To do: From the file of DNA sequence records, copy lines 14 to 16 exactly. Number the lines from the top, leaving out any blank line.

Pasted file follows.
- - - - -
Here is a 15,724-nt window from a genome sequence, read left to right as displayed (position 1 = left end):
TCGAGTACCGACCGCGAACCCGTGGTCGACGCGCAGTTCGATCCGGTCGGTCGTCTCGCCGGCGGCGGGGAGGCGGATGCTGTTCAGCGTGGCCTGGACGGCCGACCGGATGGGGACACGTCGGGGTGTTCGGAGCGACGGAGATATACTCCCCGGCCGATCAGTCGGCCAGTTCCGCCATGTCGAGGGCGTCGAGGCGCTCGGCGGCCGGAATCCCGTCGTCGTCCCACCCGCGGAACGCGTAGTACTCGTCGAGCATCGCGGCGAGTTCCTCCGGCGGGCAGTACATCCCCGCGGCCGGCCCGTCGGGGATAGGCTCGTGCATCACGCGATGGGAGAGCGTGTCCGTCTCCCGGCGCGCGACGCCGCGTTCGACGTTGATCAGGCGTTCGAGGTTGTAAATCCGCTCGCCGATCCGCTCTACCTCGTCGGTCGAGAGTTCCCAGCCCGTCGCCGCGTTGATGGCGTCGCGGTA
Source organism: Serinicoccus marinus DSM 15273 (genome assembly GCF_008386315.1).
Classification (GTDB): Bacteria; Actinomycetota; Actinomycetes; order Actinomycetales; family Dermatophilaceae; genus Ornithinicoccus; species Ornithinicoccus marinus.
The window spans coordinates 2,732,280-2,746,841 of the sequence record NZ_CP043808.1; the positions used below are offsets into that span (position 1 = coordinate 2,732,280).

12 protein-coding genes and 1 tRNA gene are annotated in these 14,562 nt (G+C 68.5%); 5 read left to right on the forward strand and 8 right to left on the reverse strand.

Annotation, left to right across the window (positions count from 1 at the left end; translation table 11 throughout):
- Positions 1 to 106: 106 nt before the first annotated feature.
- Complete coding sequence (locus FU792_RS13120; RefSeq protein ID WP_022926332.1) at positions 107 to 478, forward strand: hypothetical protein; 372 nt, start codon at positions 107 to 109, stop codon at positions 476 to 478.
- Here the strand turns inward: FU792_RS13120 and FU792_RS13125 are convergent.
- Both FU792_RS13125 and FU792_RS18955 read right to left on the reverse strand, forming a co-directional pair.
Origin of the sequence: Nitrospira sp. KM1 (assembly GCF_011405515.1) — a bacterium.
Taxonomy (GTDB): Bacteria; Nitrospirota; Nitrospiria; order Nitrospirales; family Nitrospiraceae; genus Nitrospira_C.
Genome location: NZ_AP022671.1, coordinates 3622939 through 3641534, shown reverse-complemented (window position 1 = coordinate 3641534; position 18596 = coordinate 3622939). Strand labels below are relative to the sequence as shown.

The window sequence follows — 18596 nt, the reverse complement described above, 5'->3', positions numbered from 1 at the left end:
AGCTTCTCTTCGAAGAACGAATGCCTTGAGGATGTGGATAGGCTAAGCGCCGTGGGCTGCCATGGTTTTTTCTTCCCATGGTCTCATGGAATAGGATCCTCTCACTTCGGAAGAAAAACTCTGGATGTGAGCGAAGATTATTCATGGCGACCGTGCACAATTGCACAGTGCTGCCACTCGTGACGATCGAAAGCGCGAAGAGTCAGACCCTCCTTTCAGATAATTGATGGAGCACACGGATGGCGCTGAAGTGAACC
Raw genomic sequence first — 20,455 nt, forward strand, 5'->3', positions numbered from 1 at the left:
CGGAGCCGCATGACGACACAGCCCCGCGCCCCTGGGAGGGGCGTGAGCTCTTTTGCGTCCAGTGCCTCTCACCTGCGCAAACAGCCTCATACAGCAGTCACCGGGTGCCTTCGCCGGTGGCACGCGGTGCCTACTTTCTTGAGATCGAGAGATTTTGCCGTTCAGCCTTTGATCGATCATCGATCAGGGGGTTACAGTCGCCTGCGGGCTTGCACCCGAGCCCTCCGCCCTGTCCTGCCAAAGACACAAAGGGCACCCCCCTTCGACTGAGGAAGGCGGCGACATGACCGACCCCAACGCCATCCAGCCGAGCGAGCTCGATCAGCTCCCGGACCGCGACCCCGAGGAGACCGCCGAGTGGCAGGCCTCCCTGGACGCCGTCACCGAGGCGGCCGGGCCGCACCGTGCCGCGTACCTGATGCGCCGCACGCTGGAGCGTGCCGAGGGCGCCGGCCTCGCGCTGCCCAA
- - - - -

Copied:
Genome location: NZ_AP022671.1, coordinates 3622939 through 3641534, shown reverse-complemented (window position 1 = coordinate 3641534; position 18596 = coordinate 3622939). Strand labels below are relative to the sequence as shown.

The window sequence follows — 18596 nt, the reverse complement described above, 5'->3', positions numbered from 1 at the left end:
AGCTTCTCTTCGAAGAACGAATGCCTTGAGGATGTGGATAGGCTAAGCGCCGTGGGCTGCCATGGTTTTTTCTTCCCATGGTCTCATGGAATAGGATCCTCTCACTTCGGAAGAAAAACTCTGGATGTGAGCGAAGATTATTCATGGCGACCGTGCACAATTGCACAGTGCTGCCACTCGTGACGATCGAAAGCGCGAAGAGTCAGACCCTCCTTTCAGATAATTGATGGAGCACACGGATGGCGCTGAAGTGAACC